As impressive as their sensitivity is the incredibly low cost of these sensors, coming in at around a nickel per unit. The low cost is in part due to the fact that they only require a very small amount of carbon nanotube – in fact around four million sensors can be made from only one gram of carbon nanotube.

When will we see these sensors in the field?

The next step in this exciting development for the detection of toxic gases is to test the sensors in the field, as opposed to in the laboratory. These gases are generally harder to detect in natural conditions, due to the lower concentrations.

The team are also hoping to develop a complementary smartphone app which could provide detailed information regarding the concentration of gases as well as simply alerting users to its presence.

In an age where it appears that chemical attacks utilizing these toxic gases are on the rise, it is good to know that work is being done in order to provide an easy to use, cheap and accessible detector to protect us from these deadly gases.

Top image:Christine Daniloff (MIT)

References:

http://news.mit.edu/2016/wireless-wearable-toxic-gas-detector-0630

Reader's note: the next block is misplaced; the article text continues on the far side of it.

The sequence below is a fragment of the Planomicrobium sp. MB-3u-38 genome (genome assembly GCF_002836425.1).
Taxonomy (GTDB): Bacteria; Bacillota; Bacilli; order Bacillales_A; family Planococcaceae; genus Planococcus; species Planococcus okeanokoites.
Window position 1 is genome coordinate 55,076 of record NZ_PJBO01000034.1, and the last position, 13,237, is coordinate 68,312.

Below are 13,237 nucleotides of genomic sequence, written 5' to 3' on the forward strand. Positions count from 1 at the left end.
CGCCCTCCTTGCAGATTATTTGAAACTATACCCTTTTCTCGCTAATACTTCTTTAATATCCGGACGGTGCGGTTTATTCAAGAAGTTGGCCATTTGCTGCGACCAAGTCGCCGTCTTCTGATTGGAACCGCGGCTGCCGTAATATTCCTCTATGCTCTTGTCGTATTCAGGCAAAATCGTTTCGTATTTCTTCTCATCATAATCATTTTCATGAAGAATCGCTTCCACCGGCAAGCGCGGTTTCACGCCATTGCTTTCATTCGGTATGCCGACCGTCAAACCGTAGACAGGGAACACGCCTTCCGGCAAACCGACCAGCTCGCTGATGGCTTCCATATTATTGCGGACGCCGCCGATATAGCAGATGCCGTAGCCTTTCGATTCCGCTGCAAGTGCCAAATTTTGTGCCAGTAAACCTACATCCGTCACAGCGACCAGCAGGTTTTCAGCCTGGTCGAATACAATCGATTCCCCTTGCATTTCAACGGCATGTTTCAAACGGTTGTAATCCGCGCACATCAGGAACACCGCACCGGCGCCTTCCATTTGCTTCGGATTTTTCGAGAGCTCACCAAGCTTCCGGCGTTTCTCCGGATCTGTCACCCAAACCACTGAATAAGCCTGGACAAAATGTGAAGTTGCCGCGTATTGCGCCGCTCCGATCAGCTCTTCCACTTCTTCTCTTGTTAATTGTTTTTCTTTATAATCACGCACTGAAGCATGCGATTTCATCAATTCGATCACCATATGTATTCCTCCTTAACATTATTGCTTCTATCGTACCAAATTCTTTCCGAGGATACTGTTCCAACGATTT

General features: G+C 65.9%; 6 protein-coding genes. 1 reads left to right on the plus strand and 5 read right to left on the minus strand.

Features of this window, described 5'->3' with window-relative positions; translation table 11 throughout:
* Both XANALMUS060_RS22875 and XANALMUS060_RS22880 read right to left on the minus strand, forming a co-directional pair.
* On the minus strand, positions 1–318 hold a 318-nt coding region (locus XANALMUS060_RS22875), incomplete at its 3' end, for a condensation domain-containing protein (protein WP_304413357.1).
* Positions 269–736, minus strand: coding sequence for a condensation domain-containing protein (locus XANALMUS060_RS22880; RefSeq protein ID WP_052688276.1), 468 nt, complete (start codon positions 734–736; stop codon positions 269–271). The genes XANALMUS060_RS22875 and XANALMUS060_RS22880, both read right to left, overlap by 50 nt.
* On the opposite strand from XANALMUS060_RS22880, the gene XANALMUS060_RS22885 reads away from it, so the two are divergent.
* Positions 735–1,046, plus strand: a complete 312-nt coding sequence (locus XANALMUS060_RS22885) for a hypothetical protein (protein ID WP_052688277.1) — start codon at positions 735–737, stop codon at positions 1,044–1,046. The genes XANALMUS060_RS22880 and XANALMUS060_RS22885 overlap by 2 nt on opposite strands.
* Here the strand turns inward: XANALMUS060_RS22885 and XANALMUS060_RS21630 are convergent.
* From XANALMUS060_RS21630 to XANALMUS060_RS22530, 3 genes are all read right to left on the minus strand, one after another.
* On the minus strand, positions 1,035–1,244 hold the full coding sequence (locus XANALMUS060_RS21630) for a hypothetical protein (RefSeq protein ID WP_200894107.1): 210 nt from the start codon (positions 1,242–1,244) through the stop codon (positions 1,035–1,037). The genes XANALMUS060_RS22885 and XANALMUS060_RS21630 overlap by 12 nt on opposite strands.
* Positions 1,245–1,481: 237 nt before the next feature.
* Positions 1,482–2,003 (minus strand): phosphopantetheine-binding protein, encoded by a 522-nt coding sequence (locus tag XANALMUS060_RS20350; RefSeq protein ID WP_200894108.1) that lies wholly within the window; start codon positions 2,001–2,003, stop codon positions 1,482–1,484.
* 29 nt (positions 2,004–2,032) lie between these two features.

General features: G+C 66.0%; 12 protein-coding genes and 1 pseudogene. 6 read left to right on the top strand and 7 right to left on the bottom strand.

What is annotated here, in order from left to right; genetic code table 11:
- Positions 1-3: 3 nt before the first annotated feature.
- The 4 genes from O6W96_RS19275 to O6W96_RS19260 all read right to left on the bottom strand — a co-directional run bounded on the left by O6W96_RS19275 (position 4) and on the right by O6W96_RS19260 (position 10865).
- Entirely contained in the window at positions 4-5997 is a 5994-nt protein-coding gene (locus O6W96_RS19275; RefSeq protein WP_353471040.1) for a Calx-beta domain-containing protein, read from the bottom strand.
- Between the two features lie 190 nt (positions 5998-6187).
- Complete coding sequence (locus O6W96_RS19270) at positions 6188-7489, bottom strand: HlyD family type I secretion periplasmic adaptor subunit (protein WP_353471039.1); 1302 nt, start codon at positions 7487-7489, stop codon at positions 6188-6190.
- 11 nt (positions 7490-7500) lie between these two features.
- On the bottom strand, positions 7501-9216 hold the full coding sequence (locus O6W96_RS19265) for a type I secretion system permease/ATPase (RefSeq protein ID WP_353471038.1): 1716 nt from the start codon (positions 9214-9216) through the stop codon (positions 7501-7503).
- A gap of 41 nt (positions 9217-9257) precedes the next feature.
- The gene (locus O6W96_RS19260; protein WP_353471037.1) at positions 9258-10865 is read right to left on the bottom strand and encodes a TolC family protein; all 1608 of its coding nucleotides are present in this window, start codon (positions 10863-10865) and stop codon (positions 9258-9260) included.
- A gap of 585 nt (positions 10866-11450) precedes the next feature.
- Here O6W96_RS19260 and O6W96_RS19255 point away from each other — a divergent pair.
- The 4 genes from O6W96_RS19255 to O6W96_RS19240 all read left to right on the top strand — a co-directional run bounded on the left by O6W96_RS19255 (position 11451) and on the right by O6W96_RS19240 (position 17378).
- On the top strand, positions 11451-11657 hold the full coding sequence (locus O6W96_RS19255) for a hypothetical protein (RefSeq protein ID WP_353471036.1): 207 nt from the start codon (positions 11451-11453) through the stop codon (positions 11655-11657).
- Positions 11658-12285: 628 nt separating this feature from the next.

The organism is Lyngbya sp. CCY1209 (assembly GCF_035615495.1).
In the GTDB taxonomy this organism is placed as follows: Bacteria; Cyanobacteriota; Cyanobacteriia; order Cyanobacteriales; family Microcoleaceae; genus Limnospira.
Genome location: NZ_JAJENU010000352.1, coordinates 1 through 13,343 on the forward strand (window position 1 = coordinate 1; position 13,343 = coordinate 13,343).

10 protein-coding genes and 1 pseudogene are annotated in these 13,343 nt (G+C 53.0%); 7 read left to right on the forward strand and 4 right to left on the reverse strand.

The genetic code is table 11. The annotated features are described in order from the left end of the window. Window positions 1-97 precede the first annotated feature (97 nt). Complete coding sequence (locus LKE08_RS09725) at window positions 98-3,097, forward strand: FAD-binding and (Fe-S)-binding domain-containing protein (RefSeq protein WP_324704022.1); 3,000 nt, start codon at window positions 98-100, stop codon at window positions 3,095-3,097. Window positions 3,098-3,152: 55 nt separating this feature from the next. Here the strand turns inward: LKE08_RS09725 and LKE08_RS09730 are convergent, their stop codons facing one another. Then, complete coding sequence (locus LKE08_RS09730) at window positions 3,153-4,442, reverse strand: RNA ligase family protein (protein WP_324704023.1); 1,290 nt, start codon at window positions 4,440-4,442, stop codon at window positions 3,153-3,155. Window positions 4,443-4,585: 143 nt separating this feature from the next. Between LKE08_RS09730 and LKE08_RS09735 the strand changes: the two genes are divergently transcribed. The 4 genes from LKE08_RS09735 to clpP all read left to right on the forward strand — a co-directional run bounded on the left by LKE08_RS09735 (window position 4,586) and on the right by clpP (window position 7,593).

http://www.nims.go.jp/eng/news/press/2016/08/201608240.html

http://www.merckmanuals.com/home/lung-and-airway-disorders/environmental-lung-diseases/gas-and-chemical-exposure

http://www.businessinsider.com/sarin-gas-weapon-effects-human-body-2017-

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Emma Stenhouse, MSc

Emma qualified with a BSc (Hons) in Equine Science in 2003 and has had a passion for horses since a young age. She continued her academic career with an MSc in Applied Marine Science, gained in 2004. Emma’s main scientific focus was the navigational techniques of sea turtles and whether they use the acoustics of the surf-zone as a cue for nesting. She then worked for a sea turtle conservation project on the Pacific coast of Costa Rica before travelling to New Zealand where she worked as a Mari...Read More